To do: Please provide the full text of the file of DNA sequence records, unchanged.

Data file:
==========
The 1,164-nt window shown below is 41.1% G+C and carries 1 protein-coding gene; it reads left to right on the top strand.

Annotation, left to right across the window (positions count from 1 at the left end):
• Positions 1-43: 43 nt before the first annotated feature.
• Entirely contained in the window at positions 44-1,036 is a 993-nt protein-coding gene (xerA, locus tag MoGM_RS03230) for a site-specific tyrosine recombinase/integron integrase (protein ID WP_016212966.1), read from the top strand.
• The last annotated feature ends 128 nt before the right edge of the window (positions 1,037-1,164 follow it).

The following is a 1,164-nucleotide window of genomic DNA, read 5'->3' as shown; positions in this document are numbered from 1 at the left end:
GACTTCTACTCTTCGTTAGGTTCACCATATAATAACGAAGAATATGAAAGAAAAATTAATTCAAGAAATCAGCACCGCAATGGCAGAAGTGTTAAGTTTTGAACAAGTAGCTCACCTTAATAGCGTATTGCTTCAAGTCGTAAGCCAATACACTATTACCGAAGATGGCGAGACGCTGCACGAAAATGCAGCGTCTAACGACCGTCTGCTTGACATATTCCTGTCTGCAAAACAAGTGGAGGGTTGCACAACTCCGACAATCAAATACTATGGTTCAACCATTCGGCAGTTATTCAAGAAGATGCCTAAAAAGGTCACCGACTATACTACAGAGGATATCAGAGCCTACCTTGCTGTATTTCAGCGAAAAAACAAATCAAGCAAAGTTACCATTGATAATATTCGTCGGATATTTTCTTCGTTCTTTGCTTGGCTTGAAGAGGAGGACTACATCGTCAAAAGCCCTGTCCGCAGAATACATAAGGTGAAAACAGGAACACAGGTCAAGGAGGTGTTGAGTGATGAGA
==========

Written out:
The 1,164-nt window shown below is 41.1% G+C and carries 1 protein-coding gene; it reads left to right on the top strand.

Annotation, left to right across the window (positions count from 1 at the left end):
• Positions 1-43: 43 nt before the first annotated feature.
• Entirely contained in the window at positions 44-1,036 is a 993-nt protein-coding gene (xerA, locus tag MoGM_RS03230) for a site-specific tyrosine recombinase/integron integrase (protein ID WP_016212966.1), read from the top strand.
• The last annotated feature ends 128 nt before the right edge of the window (positions 1,037-1,164 follow it).

The following is a 1,164-nucleotide window of genomic DNA, read 5'->3' as shown; positions in this document are numbered from 1 at the left end:
GACTTCTACTCTTCGTTAGGTTCACCATATAATAACGAAGAATATGAAAGAAAAATTAATTCAAGAAATCAGCACCGCAATGGCAGAAGTGTTAAGTTTTGAACAAGTAGCTCACCTTAATAGCGTATTGCTTCAAGTCGTAAGCCAATACACTATTACCGAAGATGGCGAGACGCTGCACGAAAATGCAGCGTCTAACGACCGTCTGCTTGACATATTCCTGTCTGCAAAACAAGTGGAGGGTTGCACAACTCCGACAATCAAATACTATGGTTCAACCATTCGGCAGTTATTCAAGAAGATGCCTAAAAAGGTCACCGACTATACTACAGAGGATATCAGAGCCTACCTTGCTGTATTTCAGCGAAAAAACAAATCAAGCAAAGTTACCATTGATAATATTCGTCGGATATTTTCTTCGTTCTTTGCTTGGCTTGAAGAGGAGGACTACATCGTCAAAAGCCCTGTCCGCAGAATACATAAGGTGAAAACAGGAACACAGGTCAAGGAGGTGTTGAGTGATGAGA